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Dig Dis Sci. 2013 Dec;58(12):3407-12. doi: 10.1007/s10620-013-2848-x. Epub 2013 Oct 24.

Epidemiology of Clostridium difficile-associated disease (CDAD): a shift from hospital-acquired infection to long-term care facility-based infection.

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Division of Gastroenterology, Department of Medicine, Johns Hopkins University, Sinai Hospital of Baltimore, Baltimore, MD, USA.



Previous epidemiological studies on Clostridium-difficile-Associated Diarrhea (CDAD) have focused on hospitalized patients with nosocomial transmission. However, increasing numbers of patients with CDAD are being admitted to acute-care hospitals from long-term care facilities (LTCFs) and the local community. The purpose of our study was to study the changing epidemiological trends of CDAD patients admitted to an acute-care hospital and examine factors contributing to this shift in epidemiology.


This IRB-approved retrospective study included 400 randomly selected patients with a diagnosis of CDAD, admitted to an acute-care hospital between January, 2005 and December, 2010. CDAD was defined as ≥3 episodes of loose stools in <24 h with a positive Clostridium difficile stool toxin assay. The patients were divided into three groups: hospital-acquired CDAD, long-term care facility (LTCF)-acquired CDAD, and community-acquired CDAD. The groups were compared in terms of demographics, ICU admissions, hospital length of stay, co-morbidities, presenting complaint, and medication use. Patients who were hospitalized in the preceding 12 weeks or who had history of antibiotic use in the prior 8 weeks were excluded.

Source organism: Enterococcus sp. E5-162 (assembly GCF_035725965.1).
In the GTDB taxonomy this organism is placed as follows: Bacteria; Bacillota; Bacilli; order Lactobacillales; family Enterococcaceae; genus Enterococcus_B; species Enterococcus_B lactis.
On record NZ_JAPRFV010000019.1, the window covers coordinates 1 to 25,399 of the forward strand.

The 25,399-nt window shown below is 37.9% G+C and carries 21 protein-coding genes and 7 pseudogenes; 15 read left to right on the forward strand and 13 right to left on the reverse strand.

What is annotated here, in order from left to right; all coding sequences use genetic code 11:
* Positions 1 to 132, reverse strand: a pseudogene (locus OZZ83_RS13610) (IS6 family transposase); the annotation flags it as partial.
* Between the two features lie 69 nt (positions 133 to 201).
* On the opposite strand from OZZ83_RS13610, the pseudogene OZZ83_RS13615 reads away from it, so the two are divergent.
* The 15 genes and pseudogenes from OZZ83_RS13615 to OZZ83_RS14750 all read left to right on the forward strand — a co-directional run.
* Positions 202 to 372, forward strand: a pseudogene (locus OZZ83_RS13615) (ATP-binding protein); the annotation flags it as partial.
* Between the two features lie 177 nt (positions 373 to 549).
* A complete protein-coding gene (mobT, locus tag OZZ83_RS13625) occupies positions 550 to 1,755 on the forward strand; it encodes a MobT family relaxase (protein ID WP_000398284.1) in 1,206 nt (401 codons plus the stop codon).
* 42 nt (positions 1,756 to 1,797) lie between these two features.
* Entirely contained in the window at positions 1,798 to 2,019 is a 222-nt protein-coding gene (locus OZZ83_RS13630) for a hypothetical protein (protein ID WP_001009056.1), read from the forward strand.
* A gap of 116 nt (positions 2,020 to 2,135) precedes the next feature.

Final analysis included 258 toxin-positive CDAD patients. Only 53 (20.6%) patients had hospital-acquired CDAD. Patients from LTCFs (n=119, 46.1%) and the community (86 patients, 33.3%) comprised 79.4% of patients. The mean age for LTCF population was significantly higher than the hospital-acquired and community-acquired CDAD groups (p<0.0001). The presenting complaint was categorized as diarrhea or non-diarrheal symptom. Other non-diarrheal symptoms included fever, abdominal pain and altered mental status. Only 15.2% of LTCF patients had diarrhea as their presenting complaint (n=18) as compared to 29.1% of patients from the community (n=25; p<0.05). Most LTCF patients (n=101, 84.8%) had non-diarrheal symptoms as their presenting complaint as compared to only 61 patients from the community (70.9%) (p<0.05). Use of proton pump inhibitor (PPI) was more frequent in LTCF patients (73%) and patients with hospital-acquired CDAD (69.8%) as compared to patients with community-acquired CDAD (43%) (p<0.05). No valid indication was found for PPI use in 24.13% of LTCF patients and 32.1% of patients with community-acquired CDAD as compared to only 12.9% of patients with hospital-acquired CDAD.


These observations suggest that CDAD originated predominantly in patients from LTCFs (46.1%) and community (33.3%) rather than from hospitalized patients (20.6%). Diarrhea was the presenting complaint in LTCF patients in only 15.2% of cases. Hence, CDAD should be suspected if LTCF patients present with symptoms such as abdominal pain, fever, or altered mental status along with loose stools. Majority of the LTCF patients were found to be on PPIs, a risk factor for CDAD, with as many as 24% of these patients with no valid indication for their use.

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